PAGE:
Thursday, November 3, 2016
Sukanya Samriddhi Yojana: Important watchouts before you invest
An SSY account can only be opened in the name of a girl child (beneficiary) below 10 years, as on the date of the opening of the account.
Sukanya Samriddhi Yojana (SSY) is targeted towards a girl child and her financial needs such as education and marriage. However, as the exact age at which she would require the funds is uncertain, the scheme tries to be flexible. The investors, on the other hand, need to keep in mind five important years or time spans before taking the plunge in SSY. Consider, for instance, the girl child's age, and the time left for her education and marriage.
Opening an account (0-10 years)
An SSY account can only be opened in the name of a girl child (beneficiary) below 10 years, as on the date of the opening of the account. The date of birth proof is, therefore, essential. The rules allow for the opening of a maximum of two accounts for two girls in a family. One can't open two accounts for one girl. The girl child's age is very important to find out the duration of the scheme. Here's why:
The request for the first premature closure of an SSY account can be put forward after the completion of five years of the account opening. That too, as per the rules, on extreme compassionate grounds such as medical support in life-threatening diseases. Still, if the account has to be closed for another reason, it will be allowed, but the entire deposit will only get interest of a Post Office Savings Bank account.
When the beneficiary, i.e., the girl child crosses the age of 10, she can operate the account on her own. She can make any future contributions to her own account. The parents, too, can continue to deposit in the same account.
To open an SSY account, a minimum initial deposit of Rs 1,000 is required. Thereafter, a minimum of Rs 1,000 up to a maximum of Rs 1.5 lakh can be deposited in the account annually. To keep the account active, deposits need to be made only for the initial 15 years. For a 9-year-old, deposits have to continue till the child turns 24. Between ages 24 and 30 (when the account matures), the account keeps earning interest on the balance.
SSY is a long-term investment scheme. The partial and full withdrawal window is sacrosanct subject to applications made to foreclose the account prematurely.
The next window for withdrawals is allowed when the girl turns 18. And the rules make it clear that the funds are for her needs and not used for any other purpose. A maximum of 50 per cent of the account balance of the preceding year may be withdrawn for the purpose of higher education of the girl.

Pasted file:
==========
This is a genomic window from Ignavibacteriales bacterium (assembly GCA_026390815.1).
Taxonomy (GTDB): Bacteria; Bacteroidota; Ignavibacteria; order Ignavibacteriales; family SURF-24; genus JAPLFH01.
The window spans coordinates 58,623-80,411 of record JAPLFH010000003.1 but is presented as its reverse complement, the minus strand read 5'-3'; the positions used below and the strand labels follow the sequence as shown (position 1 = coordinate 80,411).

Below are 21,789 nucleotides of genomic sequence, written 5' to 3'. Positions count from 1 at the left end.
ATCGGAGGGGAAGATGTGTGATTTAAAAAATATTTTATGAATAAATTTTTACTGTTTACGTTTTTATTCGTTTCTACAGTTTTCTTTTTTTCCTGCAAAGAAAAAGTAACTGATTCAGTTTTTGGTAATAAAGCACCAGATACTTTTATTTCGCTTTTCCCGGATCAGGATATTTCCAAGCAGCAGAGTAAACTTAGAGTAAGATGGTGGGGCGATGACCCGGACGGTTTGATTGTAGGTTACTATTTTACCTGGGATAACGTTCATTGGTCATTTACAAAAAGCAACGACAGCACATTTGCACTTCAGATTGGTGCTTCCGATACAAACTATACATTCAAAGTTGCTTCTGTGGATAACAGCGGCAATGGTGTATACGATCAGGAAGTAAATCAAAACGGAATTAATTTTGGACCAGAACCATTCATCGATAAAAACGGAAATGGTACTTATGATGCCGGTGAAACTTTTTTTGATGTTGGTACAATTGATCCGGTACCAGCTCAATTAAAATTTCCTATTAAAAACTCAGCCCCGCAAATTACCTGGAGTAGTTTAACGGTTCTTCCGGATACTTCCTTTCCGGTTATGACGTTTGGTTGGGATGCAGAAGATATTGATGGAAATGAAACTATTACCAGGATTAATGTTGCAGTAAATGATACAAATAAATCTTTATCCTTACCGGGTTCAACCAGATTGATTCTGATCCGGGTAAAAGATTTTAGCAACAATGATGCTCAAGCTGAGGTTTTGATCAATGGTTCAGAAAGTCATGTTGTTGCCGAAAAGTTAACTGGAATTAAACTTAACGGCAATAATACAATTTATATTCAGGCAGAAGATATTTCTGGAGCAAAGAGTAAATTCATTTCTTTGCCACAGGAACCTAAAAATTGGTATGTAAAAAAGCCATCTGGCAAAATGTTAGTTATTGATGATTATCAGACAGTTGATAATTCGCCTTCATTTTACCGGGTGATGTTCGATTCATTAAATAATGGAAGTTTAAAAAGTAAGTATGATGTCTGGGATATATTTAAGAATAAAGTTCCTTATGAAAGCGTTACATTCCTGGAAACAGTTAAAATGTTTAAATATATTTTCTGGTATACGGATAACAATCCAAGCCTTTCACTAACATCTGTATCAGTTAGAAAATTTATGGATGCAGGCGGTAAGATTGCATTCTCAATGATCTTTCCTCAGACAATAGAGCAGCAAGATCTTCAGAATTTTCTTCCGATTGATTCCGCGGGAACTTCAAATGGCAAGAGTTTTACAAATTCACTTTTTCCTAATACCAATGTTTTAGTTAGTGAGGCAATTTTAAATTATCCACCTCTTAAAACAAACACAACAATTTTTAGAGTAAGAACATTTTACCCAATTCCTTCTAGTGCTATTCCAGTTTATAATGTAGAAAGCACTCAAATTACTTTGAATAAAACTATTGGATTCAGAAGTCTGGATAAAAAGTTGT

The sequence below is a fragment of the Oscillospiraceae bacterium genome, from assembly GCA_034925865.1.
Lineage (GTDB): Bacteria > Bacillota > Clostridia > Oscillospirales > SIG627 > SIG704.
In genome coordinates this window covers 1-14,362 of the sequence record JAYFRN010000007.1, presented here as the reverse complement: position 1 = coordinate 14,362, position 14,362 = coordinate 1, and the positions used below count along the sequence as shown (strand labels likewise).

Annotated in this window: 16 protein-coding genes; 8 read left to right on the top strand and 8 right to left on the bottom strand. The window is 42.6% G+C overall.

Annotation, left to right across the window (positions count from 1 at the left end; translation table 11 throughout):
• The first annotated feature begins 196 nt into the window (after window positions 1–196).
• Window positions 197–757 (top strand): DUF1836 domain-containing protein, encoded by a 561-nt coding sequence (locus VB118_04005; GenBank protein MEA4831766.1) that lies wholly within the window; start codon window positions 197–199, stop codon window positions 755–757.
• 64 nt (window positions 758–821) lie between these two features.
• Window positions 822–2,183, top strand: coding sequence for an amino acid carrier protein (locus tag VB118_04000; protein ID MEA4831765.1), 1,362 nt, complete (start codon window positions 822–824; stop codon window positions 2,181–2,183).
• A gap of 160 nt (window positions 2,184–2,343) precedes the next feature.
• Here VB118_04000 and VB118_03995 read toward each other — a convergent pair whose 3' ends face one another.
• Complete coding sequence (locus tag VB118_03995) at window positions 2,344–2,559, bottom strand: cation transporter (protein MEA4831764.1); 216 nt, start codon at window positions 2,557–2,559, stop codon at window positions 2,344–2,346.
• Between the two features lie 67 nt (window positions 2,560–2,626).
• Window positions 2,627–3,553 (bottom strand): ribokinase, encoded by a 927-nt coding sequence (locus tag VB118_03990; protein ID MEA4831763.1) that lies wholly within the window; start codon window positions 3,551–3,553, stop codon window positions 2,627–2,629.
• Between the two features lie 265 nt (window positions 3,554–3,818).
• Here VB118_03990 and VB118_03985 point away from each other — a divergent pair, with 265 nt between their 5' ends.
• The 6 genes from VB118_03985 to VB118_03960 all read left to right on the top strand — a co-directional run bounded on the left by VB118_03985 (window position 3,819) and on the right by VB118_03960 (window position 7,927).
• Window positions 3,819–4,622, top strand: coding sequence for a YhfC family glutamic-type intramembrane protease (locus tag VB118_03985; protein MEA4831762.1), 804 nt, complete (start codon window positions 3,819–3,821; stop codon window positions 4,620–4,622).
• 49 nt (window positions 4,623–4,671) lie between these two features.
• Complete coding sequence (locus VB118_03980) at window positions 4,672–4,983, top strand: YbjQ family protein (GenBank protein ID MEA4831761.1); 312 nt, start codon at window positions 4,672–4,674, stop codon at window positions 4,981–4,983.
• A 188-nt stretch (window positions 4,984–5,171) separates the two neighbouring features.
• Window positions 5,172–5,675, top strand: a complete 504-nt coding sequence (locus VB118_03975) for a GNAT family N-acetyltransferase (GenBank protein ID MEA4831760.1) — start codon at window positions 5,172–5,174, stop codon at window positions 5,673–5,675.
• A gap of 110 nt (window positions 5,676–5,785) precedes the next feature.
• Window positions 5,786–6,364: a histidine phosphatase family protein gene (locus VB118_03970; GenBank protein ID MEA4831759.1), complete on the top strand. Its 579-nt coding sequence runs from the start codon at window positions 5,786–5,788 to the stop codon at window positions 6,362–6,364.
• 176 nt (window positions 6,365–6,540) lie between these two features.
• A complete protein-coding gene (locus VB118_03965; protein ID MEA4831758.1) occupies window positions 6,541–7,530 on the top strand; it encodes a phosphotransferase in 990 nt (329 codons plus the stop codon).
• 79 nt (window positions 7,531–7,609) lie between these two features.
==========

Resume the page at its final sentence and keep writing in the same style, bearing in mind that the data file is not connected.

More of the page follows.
For this, not just a written application, but a documentary proof in the form of a confirmed admission offer in an educational institution or a fee slip from such institution clarifying such financial requirement is required. Further, the withdrawal amount will be restricted to the actual demand of fee and other charges required at the time of admission as shown in the offer of admission or the relevant fee slip issued by the institution.
Irrespective of the age, the SSY account will run for 21 years from the date of its opening. So if the girl child's age is 9, the scheme will mature when she turns 30. The rules, however, permit final closure anytime before 21 years if the parent files an application for such premature closure for the purpose of her marriage and confirms through an affidavit that the applicant is not below 18 years on the date of marriage. At times, this could be a roadblock as the closure is subject to conditions as seen above.
SSY carries the highest tax-free return with sovereign guarantee and comes with the exempt-exempt-exempt (EEE) status. The annual deposit (contributions) qualifies for Section 80C benefit and the maturity benefits are non-taxable. SSY can be opened in a post office or a bank. One can also make deposits through electronic means, i.e., e-transfer to the concerned post office or bank if either has access to the core banking facility.
SSY is a dedicated scheme for a girl child's needs. Public Provident Fund (PPF), a 15-year scheme that also comes with loan and partial withdrawals facilities, can be an alternative. Although a PPF account can be extended in block of five years after the initial 15 years, the possibility of funds being used for other purposes exists.
As per the rules, at any point of time, the interest rate of SSY will always be higher than that of PPF. For both schemes, the government fixes the interest rate on quarterly basis based on the G-sec yields. The interest rate and spread that SSY enjoys over the G-sec rate of comparable maturity is 75 basis points compared to PPF's 25.
Currently, the interest rate of SSY is 8.5 per cent per annum compounded annually, while it is 8 per cent per annum for PPF. Mark the date in SSY as there will not be any interest on the amount deposited after the 10th for that specific month. Even when compared to traditional life insurance plans, SSY scores higher, especially when combined with a term insurance plan.
Estimate how much inflated-adjusted funds would be needed for the education and marriage of the girl child. SSY is a debt investment, therefore, for a long-term need, relying more on equities helps. One may use it to invest a portion of the funds earmarked for the girl child's needs and not entirely depend on it.
This could apply even to those who have exhausted their annual Section 80C limit of Rs 1.5 lakh. Simultaneously, buy a pure term insurance to provide adequate life cover to the financial dependents. Understandably, for younger kids, the time duration for accumulating funds would be more compared to those nearing 10 years, but still SSY can be a part of one's portfolio.
Source : http://economictimes.indiatimes.com